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Delayed diagnosis of breast cancer

A recent study presented at the National Cancer Research Institute in Liverpool showed that the average time for a woman to be diagnosed with Breast Cancer has fallen by just two days since 2002, despite the Government investing millions of pounds to try to reduce this. On average, women now wait 25 days for a diagnosis after visiting their doctor, compared with 27 days in 2002. In 10% of cases, women waited 5 months for a diagnosis.

One of my clients suffered a 16 month delay in having her Breast Cancer diagnosed, despite the fact that she drew the lump to the attention of her surgeon from day 1.

She had a history of Cystic Breast Disease, but in 2007, she was diagnosed with Cancer in her right breast. This was successfully treated. In August 2008, she re-presented to her Breast Surgeon complaining of a lump in her left Breast. She was told that this lump was a Cyst and her concerns were repeatedly dismissed. On one occasion, she was even told to "not go looking for these things". 16 months later in December 2009, she was finally told that she did indeed have Cancer in her left Breast. By the time of diagnosis, the Cancer had progressed to the extent where my client had to undergo a Mastectomy and Axillary Node Clearance.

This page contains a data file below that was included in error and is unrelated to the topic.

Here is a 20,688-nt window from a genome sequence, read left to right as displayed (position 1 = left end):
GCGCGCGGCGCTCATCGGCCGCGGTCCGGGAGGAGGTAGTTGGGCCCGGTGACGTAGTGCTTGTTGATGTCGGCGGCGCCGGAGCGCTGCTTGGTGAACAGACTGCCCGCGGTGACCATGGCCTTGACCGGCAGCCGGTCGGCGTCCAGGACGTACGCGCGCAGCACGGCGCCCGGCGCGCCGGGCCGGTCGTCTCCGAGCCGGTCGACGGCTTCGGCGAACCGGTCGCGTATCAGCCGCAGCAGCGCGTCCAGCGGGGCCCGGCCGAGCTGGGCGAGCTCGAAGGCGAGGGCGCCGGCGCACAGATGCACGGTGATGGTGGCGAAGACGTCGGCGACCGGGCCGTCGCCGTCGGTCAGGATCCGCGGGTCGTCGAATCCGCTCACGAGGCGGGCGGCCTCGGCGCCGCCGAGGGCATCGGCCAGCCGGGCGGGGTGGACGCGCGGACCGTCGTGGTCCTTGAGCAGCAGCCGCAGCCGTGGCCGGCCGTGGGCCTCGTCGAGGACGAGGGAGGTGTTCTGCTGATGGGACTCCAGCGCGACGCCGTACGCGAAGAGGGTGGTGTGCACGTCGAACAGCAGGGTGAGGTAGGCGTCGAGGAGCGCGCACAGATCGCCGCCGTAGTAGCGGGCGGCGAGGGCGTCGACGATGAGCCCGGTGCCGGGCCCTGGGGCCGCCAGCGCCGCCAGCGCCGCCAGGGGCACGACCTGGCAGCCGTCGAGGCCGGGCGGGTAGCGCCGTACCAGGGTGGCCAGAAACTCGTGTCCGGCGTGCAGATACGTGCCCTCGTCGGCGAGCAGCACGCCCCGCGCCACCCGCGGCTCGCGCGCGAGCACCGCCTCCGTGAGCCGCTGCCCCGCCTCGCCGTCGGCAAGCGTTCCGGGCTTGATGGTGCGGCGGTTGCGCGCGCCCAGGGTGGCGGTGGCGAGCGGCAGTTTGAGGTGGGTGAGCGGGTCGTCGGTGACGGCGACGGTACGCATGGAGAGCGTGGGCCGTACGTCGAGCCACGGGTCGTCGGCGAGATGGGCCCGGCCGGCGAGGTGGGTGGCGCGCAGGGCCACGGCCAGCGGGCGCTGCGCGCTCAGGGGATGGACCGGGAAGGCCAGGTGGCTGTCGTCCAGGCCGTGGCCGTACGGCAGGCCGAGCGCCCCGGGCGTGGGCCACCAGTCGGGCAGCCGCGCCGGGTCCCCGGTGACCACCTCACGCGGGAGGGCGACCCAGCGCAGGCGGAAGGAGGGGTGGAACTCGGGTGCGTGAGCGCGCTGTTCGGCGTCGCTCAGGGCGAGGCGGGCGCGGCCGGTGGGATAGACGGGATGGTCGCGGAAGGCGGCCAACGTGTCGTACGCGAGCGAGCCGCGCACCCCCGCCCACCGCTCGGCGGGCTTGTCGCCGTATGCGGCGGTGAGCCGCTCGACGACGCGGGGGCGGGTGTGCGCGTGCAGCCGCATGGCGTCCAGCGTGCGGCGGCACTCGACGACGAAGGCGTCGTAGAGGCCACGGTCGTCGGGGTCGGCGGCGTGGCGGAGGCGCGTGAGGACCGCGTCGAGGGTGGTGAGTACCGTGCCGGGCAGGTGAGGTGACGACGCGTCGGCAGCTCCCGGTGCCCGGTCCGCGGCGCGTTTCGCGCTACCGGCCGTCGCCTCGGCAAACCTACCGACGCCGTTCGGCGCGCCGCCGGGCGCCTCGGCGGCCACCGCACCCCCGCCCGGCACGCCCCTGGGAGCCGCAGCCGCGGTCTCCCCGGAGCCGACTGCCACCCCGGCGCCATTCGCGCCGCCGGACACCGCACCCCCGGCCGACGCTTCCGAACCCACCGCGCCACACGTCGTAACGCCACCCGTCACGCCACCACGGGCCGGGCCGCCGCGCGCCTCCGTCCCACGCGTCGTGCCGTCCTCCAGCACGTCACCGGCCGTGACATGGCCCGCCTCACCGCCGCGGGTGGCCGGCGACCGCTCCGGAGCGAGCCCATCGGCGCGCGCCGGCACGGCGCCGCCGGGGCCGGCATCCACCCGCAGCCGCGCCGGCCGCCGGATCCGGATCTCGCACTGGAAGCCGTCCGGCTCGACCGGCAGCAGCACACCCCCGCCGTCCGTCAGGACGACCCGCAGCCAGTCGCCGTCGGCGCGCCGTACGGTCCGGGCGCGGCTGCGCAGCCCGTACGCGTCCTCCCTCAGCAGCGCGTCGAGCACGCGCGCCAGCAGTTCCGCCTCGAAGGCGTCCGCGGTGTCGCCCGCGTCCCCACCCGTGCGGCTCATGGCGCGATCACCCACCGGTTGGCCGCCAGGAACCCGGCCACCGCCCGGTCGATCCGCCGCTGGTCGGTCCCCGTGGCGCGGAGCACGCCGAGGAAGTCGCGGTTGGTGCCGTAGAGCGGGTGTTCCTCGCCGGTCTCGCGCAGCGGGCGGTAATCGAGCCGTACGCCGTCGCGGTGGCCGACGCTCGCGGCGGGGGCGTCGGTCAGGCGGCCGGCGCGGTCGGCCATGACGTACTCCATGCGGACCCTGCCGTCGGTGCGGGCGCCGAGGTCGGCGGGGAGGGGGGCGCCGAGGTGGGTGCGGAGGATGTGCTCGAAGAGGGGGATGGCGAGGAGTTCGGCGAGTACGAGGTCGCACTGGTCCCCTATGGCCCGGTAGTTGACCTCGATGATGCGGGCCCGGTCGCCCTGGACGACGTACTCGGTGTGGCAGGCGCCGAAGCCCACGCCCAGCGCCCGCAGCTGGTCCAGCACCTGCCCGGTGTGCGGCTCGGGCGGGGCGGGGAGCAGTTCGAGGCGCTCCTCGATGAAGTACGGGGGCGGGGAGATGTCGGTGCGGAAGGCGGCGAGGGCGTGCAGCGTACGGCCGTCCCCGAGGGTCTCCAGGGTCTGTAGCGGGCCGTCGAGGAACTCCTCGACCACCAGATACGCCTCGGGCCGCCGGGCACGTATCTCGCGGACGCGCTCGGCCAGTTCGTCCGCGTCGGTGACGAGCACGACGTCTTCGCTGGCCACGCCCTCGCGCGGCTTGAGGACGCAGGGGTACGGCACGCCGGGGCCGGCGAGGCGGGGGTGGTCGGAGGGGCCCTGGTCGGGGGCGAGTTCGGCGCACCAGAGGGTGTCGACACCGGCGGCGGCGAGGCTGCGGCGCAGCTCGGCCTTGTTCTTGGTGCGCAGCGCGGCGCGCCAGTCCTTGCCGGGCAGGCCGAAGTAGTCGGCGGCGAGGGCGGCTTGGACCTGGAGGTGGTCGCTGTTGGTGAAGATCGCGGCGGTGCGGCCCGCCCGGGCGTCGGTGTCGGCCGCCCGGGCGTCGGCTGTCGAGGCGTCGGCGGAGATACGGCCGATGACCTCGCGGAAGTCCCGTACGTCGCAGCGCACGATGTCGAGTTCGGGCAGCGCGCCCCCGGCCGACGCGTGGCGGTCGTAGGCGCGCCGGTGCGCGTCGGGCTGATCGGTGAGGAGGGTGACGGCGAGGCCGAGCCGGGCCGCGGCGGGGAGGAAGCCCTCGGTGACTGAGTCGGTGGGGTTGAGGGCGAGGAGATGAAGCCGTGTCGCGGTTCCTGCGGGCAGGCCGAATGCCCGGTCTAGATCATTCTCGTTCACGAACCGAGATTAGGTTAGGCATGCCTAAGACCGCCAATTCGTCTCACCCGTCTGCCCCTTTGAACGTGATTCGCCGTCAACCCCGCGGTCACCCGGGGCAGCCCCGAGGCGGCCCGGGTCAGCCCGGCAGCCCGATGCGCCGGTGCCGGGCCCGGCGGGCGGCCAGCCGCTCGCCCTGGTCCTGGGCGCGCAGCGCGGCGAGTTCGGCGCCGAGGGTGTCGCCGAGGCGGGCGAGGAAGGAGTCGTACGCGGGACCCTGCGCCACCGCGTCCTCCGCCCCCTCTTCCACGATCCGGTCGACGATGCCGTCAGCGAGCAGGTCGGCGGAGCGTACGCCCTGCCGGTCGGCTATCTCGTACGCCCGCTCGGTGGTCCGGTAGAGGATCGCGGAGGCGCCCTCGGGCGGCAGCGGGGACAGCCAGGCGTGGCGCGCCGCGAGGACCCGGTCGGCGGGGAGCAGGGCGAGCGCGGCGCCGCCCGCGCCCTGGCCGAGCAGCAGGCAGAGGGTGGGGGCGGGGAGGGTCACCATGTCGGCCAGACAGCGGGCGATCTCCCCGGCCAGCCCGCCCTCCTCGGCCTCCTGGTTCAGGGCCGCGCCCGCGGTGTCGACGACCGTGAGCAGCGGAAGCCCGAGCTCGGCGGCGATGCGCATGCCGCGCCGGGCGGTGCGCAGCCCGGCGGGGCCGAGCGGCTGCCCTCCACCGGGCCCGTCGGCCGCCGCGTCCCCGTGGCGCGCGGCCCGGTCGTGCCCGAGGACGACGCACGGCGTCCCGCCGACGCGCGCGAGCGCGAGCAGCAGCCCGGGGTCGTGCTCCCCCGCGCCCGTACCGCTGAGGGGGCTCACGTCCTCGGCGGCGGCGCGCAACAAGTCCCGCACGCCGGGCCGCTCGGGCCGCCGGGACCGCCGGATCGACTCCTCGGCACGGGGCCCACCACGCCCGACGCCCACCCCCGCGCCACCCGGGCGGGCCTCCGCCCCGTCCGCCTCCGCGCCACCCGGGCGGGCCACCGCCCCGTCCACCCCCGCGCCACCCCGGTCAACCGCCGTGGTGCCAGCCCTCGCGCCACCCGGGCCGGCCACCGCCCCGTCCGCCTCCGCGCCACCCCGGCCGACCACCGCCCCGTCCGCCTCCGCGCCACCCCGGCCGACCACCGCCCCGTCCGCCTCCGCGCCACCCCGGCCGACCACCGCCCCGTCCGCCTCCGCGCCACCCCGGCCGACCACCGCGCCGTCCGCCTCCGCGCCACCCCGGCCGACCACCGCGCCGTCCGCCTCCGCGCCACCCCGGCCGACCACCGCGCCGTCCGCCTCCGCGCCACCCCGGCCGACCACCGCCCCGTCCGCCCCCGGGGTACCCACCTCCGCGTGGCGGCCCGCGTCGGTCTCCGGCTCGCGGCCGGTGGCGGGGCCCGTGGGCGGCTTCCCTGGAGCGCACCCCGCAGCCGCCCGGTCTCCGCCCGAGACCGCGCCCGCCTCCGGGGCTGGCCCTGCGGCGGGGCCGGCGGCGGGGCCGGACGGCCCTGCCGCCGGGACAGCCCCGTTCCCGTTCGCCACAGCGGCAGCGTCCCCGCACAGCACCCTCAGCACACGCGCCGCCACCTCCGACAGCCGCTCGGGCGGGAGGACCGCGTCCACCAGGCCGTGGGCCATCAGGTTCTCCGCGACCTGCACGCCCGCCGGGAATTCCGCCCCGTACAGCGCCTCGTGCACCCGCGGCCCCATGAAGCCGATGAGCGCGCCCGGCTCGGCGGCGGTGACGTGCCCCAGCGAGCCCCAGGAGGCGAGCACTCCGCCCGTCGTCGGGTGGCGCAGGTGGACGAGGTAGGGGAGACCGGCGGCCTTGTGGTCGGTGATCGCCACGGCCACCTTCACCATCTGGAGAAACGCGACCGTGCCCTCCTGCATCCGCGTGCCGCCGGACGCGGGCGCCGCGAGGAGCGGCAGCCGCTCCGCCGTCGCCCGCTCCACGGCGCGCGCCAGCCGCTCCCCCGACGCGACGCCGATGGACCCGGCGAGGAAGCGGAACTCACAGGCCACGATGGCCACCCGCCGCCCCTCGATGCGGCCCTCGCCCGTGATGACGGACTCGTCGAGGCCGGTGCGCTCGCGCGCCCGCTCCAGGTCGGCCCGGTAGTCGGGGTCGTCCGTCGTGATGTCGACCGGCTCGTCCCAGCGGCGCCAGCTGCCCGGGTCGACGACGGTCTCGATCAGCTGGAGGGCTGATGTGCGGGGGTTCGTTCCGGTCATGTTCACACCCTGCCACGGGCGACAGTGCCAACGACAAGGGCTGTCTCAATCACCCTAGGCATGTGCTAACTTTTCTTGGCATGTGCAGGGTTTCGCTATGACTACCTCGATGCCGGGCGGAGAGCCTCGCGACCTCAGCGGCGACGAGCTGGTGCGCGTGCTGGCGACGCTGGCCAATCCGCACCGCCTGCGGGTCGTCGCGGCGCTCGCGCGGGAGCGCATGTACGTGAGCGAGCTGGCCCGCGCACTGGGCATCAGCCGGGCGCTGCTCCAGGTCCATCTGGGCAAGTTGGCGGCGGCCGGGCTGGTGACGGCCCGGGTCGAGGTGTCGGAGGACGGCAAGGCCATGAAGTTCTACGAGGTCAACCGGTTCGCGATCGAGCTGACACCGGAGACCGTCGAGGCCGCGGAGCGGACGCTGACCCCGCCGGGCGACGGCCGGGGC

I have recently received expert evidence in this case which confirms that the lump my client presented to her Surgeon back in August 2008 was indeed the early stages of a left sided Breast Cancer. Had it been treated at that stage, she would have avoided the need for a Mastectomy and Axillary Node Clearance.

Many of the cases involving delayed diagnosis involve delays by GPs in spotting the early signs of Cancer. What is most disappointing about my client's case is that she had a history of Breast Cancer AND was under the care of specialists, yet it was still missed.

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